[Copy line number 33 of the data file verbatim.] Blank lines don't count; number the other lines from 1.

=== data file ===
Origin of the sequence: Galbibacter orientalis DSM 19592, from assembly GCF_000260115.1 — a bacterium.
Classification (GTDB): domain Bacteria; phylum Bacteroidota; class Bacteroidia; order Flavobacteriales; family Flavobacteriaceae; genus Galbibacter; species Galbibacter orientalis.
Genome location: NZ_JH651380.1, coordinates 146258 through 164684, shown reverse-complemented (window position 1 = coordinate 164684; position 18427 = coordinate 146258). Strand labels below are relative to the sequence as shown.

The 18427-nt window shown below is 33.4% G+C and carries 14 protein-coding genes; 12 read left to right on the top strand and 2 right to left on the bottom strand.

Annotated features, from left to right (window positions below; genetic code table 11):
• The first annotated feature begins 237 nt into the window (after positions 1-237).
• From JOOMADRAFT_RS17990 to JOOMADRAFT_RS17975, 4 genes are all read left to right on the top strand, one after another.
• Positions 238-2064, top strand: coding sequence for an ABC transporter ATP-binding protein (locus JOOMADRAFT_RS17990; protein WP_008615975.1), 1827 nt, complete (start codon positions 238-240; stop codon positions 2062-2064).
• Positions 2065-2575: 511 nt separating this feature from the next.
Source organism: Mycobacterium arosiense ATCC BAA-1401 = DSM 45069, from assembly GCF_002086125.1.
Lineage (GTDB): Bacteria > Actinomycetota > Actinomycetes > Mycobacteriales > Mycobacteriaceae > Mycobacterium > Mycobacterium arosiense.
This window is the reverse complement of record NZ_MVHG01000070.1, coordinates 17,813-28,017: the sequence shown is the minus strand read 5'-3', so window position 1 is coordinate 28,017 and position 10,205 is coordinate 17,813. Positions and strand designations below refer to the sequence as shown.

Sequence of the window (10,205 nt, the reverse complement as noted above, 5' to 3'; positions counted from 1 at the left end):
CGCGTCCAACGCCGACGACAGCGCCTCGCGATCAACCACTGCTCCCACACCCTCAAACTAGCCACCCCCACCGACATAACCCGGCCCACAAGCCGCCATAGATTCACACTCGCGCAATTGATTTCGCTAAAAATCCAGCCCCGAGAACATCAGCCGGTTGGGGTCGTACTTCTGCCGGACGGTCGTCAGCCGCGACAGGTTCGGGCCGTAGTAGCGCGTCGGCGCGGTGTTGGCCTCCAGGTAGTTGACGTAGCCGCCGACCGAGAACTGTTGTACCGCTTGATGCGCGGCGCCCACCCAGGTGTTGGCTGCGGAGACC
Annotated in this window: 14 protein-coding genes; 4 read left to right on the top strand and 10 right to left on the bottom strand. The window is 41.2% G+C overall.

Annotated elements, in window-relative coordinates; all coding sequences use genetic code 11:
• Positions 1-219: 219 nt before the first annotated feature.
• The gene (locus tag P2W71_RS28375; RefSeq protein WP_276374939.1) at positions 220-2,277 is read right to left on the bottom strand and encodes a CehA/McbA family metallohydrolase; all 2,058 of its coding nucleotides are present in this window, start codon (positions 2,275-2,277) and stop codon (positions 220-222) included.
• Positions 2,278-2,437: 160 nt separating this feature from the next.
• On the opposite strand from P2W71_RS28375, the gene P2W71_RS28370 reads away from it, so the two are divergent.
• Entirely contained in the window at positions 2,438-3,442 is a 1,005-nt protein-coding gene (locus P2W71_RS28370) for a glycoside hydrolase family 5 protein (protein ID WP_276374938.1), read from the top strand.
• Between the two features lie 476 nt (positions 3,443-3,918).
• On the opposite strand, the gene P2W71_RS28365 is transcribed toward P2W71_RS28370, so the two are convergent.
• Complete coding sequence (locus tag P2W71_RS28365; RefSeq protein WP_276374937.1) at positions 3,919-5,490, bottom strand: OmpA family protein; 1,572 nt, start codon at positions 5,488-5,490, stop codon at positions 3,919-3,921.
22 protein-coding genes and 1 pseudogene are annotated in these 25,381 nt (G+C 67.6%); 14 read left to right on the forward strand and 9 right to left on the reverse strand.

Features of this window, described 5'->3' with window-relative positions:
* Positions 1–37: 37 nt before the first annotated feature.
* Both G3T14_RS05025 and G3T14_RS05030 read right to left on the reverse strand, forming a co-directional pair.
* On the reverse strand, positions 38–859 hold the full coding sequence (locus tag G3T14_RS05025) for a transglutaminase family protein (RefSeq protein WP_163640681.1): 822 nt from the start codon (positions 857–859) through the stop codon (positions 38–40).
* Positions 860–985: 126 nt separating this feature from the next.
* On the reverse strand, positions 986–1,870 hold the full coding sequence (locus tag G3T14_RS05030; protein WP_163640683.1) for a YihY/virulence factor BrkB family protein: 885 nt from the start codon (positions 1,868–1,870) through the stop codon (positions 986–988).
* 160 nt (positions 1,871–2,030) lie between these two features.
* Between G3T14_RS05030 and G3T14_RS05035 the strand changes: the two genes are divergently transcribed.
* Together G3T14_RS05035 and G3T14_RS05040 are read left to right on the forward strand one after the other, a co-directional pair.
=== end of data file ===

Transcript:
* Between G3T14_RS05030 and G3T14_RS05035 the strand changes: the two genes are divergently transcribed.